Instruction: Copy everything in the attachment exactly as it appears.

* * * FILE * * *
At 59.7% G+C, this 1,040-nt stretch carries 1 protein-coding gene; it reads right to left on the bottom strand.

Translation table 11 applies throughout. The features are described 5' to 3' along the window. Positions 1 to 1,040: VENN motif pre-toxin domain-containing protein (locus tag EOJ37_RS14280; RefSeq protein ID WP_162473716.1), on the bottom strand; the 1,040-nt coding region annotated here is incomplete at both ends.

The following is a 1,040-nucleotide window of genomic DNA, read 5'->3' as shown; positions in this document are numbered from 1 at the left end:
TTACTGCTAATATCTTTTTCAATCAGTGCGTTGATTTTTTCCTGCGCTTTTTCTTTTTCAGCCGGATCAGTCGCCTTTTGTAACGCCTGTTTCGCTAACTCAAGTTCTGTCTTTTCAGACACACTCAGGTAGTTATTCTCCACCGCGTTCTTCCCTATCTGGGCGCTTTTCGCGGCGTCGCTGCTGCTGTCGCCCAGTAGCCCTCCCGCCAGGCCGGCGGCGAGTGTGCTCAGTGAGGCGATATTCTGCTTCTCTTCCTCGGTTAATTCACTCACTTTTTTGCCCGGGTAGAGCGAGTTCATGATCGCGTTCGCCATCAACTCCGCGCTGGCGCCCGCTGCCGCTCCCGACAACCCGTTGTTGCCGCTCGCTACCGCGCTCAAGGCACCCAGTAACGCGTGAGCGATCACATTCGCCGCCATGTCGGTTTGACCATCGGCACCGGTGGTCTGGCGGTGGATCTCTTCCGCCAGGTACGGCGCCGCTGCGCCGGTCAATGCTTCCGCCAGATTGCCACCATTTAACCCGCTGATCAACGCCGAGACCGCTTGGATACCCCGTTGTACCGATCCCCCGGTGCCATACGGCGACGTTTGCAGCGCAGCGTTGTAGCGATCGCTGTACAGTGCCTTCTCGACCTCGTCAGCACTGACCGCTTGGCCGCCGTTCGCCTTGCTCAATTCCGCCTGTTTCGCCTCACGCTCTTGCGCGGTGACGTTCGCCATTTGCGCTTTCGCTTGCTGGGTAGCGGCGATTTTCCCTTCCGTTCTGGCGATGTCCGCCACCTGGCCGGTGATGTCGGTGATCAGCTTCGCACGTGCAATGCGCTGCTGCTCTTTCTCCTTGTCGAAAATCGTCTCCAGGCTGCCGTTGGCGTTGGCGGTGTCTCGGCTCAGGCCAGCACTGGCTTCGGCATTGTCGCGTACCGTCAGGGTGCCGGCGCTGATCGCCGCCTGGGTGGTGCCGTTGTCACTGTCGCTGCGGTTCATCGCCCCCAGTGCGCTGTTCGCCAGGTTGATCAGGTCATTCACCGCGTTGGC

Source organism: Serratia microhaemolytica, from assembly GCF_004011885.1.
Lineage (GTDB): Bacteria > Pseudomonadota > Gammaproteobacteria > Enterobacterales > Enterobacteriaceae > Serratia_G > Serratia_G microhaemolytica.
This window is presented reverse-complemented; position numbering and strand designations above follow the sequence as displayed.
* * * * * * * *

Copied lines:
At 59.7% G+C, this 1,040-nt stretch carries 1 protein-coding gene; it reads right to left on the bottom strand.

Translation table 11 applies throughout. The features are described 5' to 3' along the window. Positions 1 to 1,040: VENN motif pre-toxin domain-containing protein (locus tag EOJ37_RS14280; RefSeq protein ID WP_162473716.1), on the bottom strand; the 1,040-nt coding region annotated here is incomplete at both ends.

The following is a 1,040-nucleotide window of genomic DNA, read 5'->3' as shown; positions in this document are numbered from 1 at the left end:
TTACTGCTAATATCTTTTTCAATCAGTGCGTTGATTTTTTCCTGCGCTTTTTCTTTTTCAGCCGGATCAGTCGCCTTTTGTAACGCCTGTTTCGCTAACTCAAGTTCTGTCTTTTCAGACACACTCAGGTAGTTATTCTCCACCGCGTTCTTCCCTATCTGGGCGCTTTTCGCGGCGTCGCTGCTGCTGTCGCCCAGTAGCCCTCCCGCCAGGCCGGCGGCGAGTGTGCTCAGTGAGGCGATATTCTGCTTCTCTTCCTCGGTTAATTCACTCACTTTTTTGCCCGGGTAGAGCGAGTTCATGATCGCGTTCGCCATCAACTCCGCGCTGGCGCCCGCTGCCGCTCCCGACAACCCGTTGTTGCCGCTCGCTACCGCGCTCAAGGCACCCAGTAACGCGTGAGCGATCACATTCGCCGCCATGTCGGTTTGACCATCGGCACCGGTGGTCTGGCGGTGGATCTCTTCCGCCAGGTACGGCGCCGCTGCGCCGGTCAATGCTTCCGCCAGATTGCCACCATTTAACCCGCTGATCAACGCCGAGACCGCTTGGATACCCCGTTGTACCGATCCCCCGGTGCCATACGGCGACGTTTGCAGCGCAGCGTTGTAGCGATCGCTGTACAGTGCCTTCTCGACCTCGTCAGCACTGACCGCTTGGCCGCCGTTCGCCTTGCTCAATTCCGCCTGTTTCGCCTCACGCTCTTGCGCGGTGACGTTCGCCATTTGCGCTTTCGCTTGCTGGGTAGCGGCGATTTTCCCTTCCGTTCTGGCGATGTCCGCCACCTGGCCGGTGATGTCGGTGATCAGCTTCGCACGTGCAATGCGCTGCTGCTCTTTCTCCTTGTCGAAAATCGTCTCCAGGCTGCCGTTGGCGTTGGCGGTGTCTCGGCTCAGGCCAGCACTGGCTTCGGCATTGTCGCGTACCGTCAGGGTGCCGGCGCTGATCGCCGCCTGGGTGGTGCCGTTGTCACTGTCGCTGCGGTTCATCGCCCCCAGTGCGCTGTTCGCCAGGTTGATCAGGTCATTCACCGCGTTGGC

Source organism: Serratia microhaemolytica, from assembly GCF_004011885.1.
Lineage (GTDB): Bacteria > Pseudomonadota > Gammaproteobacteria > Enterobacterales > Enterobacteriaceae > Serratia_G > Serratia_G microhaemolytica.
This window is presented reverse-complemented; position numbering and strand designations above follow the sequence as displayed.